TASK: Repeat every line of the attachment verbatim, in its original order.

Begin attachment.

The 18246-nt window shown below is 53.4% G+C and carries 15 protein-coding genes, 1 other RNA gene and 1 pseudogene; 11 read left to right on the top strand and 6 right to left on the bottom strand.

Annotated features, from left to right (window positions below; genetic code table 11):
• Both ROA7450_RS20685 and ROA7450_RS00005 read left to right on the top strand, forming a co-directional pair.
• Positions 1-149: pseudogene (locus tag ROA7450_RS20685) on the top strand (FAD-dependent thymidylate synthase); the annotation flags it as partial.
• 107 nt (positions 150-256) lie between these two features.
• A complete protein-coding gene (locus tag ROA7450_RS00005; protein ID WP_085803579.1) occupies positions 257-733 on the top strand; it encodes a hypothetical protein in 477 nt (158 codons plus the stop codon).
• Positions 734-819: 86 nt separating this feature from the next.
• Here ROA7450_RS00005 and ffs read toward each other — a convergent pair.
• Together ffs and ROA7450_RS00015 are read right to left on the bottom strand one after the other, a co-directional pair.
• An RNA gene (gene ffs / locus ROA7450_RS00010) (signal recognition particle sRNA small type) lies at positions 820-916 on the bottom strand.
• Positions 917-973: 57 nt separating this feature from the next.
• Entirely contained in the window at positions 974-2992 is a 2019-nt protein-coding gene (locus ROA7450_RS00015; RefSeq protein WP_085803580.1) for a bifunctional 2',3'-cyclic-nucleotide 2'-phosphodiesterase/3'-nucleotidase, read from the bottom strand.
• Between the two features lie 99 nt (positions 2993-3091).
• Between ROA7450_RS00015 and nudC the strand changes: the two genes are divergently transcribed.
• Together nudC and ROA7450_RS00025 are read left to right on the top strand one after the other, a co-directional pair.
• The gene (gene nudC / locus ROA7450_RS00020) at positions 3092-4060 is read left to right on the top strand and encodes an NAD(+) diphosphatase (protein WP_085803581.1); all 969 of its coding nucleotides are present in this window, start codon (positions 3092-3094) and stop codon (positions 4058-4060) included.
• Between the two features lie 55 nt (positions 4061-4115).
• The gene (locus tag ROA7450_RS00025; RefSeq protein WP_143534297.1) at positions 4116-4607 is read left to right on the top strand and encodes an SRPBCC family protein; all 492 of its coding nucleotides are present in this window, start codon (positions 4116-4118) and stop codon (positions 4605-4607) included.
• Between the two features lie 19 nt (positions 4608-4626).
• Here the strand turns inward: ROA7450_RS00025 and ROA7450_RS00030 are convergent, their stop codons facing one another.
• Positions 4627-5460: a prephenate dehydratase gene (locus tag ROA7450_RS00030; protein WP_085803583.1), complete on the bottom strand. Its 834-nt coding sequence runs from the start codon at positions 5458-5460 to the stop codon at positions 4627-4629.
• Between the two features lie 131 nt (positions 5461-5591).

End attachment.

The 18246-nt window shown below is 53.4% G+C and carries 15 protein-coding genes, 1 other RNA gene and 1 pseudogene; 11 read left to right on the top strand and 6 right to left on the bottom strand.

Annotated features, from left to right (window positions below; genetic code table 11):
• Both ROA7450_RS20685 and ROA7450_RS00005 read left to right on the top strand, forming a co-directional pair.
• Positions 1-149: pseudogene (locus tag ROA7450_RS20685) on the top strand (FAD-dependent thymidylate synthase); the annotation flags it as partial.
• 107 nt (positions 150-256) lie between these two features.
• A complete protein-coding gene (locus tag ROA7450_RS00005; protein ID WP_085803579.1) occupies positions 257-733 on the top strand; it encodes a hypothetical protein in 477 nt (158 codons plus the stop codon).
• Positions 734-819: 86 nt separating this feature from the next.
• Here ROA7450_RS00005 and ffs read toward each other — a convergent pair.
• Together ffs and ROA7450_RS00015 are read right to left on the bottom strand one after the other, a co-directional pair.
• An RNA gene (gene ffs / locus ROA7450_RS00010) (signal recognition particle sRNA small type) lies at positions 820-916 on the bottom strand.
• Positions 917-973: 57 nt separating this feature from the next.
• Entirely contained in the window at positions 974-2992 is a 2019-nt protein-coding gene (locus ROA7450_RS00015; RefSeq protein WP_085803580.1) for a bifunctional 2',3'-cyclic-nucleotide 2'-phosphodiesterase/3'-nucleotidase, read from the bottom strand.
• Between the two features lie 99 nt (positions 2993-3091).
• Between ROA7450_RS00015 and nudC the strand changes: the two genes are divergently transcribed.
• Together nudC and ROA7450_RS00025 are read left to right on the top strand one after the other, a co-directional pair.
• The gene (gene nudC / locus ROA7450_RS00020) at positions 3092-4060 is read left to right on the top strand and encodes an NAD(+) diphosphatase (protein WP_085803581.1); all 969 of its coding nucleotides are present in this window, start codon (positions 3092-3094) and stop codon (positions 4058-4060) included.
• Between the two features lie 55 nt (positions 4061-4115).
• The gene (locus tag ROA7450_RS00025; RefSeq protein WP_143534297.1) at positions 4116-4607 is read left to right on the top strand and encodes an SRPBCC family protein; all 492 of its coding nucleotides are present in this window, start codon (positions 4116-4118) and stop codon (positions 4605-4607) included.
• Between the two features lie 19 nt (positions 4608-4626).
• Here the strand turns inward: ROA7450_RS00025 and ROA7450_RS00030 are convergent, their stop codons facing one another.
• Positions 4627-5460: a prephenate dehydratase gene (locus tag ROA7450_RS00030; protein WP_085803583.1), complete on the bottom strand. Its 834-nt coding sequence runs from the start codon at positions 5458-5460 to the stop codon at positions 4627-4629.
• Between the two features lie 131 nt (positions 5461-5591).